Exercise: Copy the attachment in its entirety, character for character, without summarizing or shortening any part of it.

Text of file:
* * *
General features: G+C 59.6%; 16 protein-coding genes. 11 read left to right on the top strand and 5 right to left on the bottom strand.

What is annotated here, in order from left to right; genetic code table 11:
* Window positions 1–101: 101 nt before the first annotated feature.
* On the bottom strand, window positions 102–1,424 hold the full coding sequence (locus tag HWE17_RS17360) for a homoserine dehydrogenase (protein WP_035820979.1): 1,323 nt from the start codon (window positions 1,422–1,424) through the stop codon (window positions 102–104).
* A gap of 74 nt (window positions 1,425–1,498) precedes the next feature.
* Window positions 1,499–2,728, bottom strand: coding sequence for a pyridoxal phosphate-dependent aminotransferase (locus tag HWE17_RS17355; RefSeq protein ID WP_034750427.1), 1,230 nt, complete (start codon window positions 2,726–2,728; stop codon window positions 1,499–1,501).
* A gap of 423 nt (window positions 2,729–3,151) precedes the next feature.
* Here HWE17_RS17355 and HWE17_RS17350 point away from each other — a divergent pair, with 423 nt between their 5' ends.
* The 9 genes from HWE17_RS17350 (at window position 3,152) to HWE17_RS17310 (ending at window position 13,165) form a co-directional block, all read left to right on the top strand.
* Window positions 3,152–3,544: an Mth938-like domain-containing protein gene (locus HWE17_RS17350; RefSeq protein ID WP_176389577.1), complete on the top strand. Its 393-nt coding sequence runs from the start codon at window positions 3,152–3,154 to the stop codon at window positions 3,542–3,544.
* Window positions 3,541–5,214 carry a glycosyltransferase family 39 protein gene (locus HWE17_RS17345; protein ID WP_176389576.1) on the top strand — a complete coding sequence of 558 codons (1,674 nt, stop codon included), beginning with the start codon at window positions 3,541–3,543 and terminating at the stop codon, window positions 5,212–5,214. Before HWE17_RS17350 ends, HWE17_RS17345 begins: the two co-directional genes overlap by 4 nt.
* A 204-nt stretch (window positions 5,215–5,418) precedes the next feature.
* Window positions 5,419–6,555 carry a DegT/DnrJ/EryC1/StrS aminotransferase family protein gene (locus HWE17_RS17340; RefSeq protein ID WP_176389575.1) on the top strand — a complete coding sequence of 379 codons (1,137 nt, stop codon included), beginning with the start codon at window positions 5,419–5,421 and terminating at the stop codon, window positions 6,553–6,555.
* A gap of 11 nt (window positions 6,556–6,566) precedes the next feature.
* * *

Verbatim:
General features: G+C 59.6%; 16 protein-coding genes. 11 read left to right on the top strand and 5 right to left on the bottom strand.

What is annotated here, in order from left to right; genetic code table 11:
* Window positions 1–101: 101 nt before the first annotated feature.
* On the bottom strand, window positions 102–1,424 hold the full coding sequence (locus tag HWE17_RS17360) for a homoserine dehydrogenase (protein WP_035820979.1): 1,323 nt from the start codon (window positions 1,422–1,424) through the stop codon (window positions 102–104).
* A gap of 74 nt (window positions 1,425–1,498) precedes the next feature.
* Window positions 1,499–2,728, bottom strand: coding sequence for a pyridoxal phosphate-dependent aminotransferase (locus tag HWE17_RS17355; RefSeq protein ID WP_034750427.1), 1,230 nt, complete (start codon window positions 2,726–2,728; stop codon window positions 1,499–1,501).
* A gap of 423 nt (window positions 2,729–3,151) precedes the next feature.
* Here HWE17_RS17355 and HWE17_RS17350 point away from each other — a divergent pair, with 423 nt between their 5' ends.
* The 9 genes from HWE17_RS17350 (at window position 3,152) to HWE17_RS17310 (ending at window position 13,165) form a co-directional block, all read left to right on the top strand.
* Window positions 3,152–3,544: an Mth938-like domain-containing protein gene (locus HWE17_RS17350; RefSeq protein ID WP_176389577.1), complete on the top strand. Its 393-nt coding sequence runs from the start codon at window positions 3,152–3,154 to the stop codon at window positions 3,542–3,544.
* Window positions 3,541–5,214 carry a glycosyltransferase family 39 protein gene (locus HWE17_RS17345; protein ID WP_176389576.1) on the top strand — a complete coding sequence of 558 codons (1,674 nt, stop codon included), beginning with the start codon at window positions 3,541–3,543 and terminating at the stop codon, window positions 5,212–5,214. Before HWE17_RS17350 ends, HWE17_RS17345 begins: the two co-directional genes overlap by 4 nt.
* A 204-nt stretch (window positions 5,215–5,418) precedes the next feature.
* Window positions 5,419–6,555 carry a DegT/DnrJ/EryC1/StrS aminotransferase family protein gene (locus HWE17_RS17340; RefSeq protein ID WP_176389575.1) on the top strand — a complete coding sequence of 379 codons (1,137 nt, stop codon included), beginning with the start codon at window positions 5,419–5,421 and terminating at the stop codon, window positions 6,553–6,555.
* A gap of 11 nt (window positions 6,556–6,566) precedes the next feature.